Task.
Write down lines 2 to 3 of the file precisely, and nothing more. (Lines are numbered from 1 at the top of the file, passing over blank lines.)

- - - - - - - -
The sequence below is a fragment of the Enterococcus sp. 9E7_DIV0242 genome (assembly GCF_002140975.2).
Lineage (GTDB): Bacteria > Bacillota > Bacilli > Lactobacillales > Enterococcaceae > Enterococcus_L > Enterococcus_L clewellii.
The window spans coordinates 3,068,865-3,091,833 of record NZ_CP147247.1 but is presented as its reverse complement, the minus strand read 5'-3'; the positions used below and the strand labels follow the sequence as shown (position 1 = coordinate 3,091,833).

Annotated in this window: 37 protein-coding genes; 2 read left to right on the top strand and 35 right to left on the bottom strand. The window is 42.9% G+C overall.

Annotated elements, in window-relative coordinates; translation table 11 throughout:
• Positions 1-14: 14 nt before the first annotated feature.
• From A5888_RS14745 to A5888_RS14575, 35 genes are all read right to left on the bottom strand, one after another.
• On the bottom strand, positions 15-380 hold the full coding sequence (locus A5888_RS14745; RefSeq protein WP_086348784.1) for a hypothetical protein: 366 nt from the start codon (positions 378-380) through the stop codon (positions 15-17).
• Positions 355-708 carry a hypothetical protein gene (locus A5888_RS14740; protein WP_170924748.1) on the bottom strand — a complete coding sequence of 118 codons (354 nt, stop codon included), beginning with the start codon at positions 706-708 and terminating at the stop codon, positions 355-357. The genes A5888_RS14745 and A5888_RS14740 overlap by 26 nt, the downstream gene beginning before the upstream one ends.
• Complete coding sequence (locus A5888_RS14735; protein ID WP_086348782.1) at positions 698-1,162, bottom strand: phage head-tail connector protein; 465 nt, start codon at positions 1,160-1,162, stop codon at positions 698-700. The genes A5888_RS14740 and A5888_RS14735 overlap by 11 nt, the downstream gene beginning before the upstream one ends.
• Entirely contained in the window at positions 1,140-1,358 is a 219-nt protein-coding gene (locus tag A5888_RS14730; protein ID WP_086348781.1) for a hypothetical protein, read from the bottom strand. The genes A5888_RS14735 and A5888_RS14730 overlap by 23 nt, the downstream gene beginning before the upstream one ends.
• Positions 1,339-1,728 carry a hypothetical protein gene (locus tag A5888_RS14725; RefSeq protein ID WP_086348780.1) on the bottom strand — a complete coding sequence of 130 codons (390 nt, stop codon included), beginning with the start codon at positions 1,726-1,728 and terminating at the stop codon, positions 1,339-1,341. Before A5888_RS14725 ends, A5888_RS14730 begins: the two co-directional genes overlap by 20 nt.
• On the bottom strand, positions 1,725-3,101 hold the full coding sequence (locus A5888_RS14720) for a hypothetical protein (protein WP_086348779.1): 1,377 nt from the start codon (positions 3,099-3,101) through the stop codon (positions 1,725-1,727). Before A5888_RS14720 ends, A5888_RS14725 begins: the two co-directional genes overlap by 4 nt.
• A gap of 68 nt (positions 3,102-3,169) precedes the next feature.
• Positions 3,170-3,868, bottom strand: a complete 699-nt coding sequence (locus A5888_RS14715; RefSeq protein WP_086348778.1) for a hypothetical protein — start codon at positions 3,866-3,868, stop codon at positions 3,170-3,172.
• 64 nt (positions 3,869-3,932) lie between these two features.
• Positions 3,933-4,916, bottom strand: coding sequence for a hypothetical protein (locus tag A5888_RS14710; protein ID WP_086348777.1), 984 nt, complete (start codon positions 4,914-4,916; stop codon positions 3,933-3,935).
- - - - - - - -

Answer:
Lineage (GTDB): Bacteria > Bacillota > Bacilli > Lactobacillales > Enterococcaceae > Enterococcus_L > Enterococcus_L clewellii.
The window spans coordinates 3,068,865-3,091,833 of record NZ_CP147247.1 but is presented as its reverse complement, the minus strand read 5'-3'; the positions used below and the strand labels follow the sequence as shown (position 1 = coordinate 3,091,833).